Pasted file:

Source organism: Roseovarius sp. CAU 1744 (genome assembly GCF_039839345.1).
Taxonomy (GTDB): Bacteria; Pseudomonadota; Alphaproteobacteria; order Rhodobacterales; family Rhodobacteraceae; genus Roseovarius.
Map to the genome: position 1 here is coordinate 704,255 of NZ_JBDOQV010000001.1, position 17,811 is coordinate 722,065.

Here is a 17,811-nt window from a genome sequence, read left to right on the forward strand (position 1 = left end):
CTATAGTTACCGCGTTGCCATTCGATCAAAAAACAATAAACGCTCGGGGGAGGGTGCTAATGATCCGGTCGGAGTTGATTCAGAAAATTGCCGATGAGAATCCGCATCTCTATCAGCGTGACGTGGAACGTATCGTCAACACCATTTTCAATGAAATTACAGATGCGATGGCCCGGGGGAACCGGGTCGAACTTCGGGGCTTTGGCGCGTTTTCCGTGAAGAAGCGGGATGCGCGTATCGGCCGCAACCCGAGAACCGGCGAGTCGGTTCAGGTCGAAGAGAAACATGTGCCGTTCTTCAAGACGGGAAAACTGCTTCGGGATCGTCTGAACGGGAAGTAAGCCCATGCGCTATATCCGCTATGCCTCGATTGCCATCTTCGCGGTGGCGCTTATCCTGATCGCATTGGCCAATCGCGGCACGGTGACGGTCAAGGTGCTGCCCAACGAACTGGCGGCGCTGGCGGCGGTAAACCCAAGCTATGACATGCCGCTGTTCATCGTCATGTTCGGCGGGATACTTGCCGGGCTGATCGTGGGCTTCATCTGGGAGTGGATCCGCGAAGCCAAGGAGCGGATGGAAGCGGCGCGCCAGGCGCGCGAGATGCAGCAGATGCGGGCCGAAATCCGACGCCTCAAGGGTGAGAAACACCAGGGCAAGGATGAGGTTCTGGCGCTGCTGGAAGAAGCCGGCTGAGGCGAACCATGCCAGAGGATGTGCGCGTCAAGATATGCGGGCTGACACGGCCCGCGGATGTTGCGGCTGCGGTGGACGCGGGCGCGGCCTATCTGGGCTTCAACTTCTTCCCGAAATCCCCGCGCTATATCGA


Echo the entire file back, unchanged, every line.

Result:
Source organism: Roseovarius sp. CAU 1744 (genome assembly GCF_039839345.1).
Taxonomy (GTDB): Bacteria; Pseudomonadota; Alphaproteobacteria; order Rhodobacterales; family Rhodobacteraceae; genus Roseovarius.
Map to the genome: position 1 here is coordinate 704,255 of NZ_JBDOQV010000001.1, position 17,811 is coordinate 722,065.

Here is a 17,811-nt window from a genome sequence, read left to right on the forward strand (position 1 = left end):
CTATAGTTACCGCGTTGCCATTCGATCAAAAAACAATAAACGCTCGGGGGAGGGTGCTAATGATCCGGTCGGAGTTGATTCAGAAAATTGCCGATGAGAATCCGCATCTCTATCAGCGTGACGTGGAACGTATCGTCAACACCATTTTCAATGAAATTACAGATGCGATGGCCCGGGGGAACCGGGTCGAACTTCGGGGCTTTGGCGCGTTTTCCGTGAAGAAGCGGGATGCGCGTATCGGCCGCAACCCGAGAACCGGCGAGTCGGTTCAGGTCGAAGAGAAACATGTGCCGTTCTTCAAGACGGGAAAACTGCTTCGGGATCGTCTGAACGGGAAGTAAGCCCATGCGCTATATCCGCTATGCCTCGATTGCCATCTTCGCGGTGGCGCTTATCCTGATCGCATTGGCCAATCGCGGCACGGTGACGGTCAAGGTGCTGCCCAACGAACTGGCGGCGCTGGCGGCGGTAAACCCAAGCTATGACATGCCGCTGTTCATCGTCATGTTCGGCGGGATACTTGCCGGGCTGATCGTGGGCTTCATCTGGGAGTGGATCCGCGAAGCCAAGGAGCGGATGGAAGCGGCGCGCCAGGCGCGCGAGATGCAGCAGATGCGGGCCGAAATCCGACGCCTCAAGGGTGAGAAACACCAGGGCAAGGATGAGGTTCTGGCGCTGCTGGAAGAAGCCGGCTGAGGCGAACCATGCCAGAGGATGTGCGCGTCAAGATATGCGGGCTGACACGGCCCGCGGATGTTGCGGCTGCGGTGGACGCGGGCGCGGCCTATCTGGGCTTCAACTTCTTCCCGAAATCCCCGCGCTATATCGA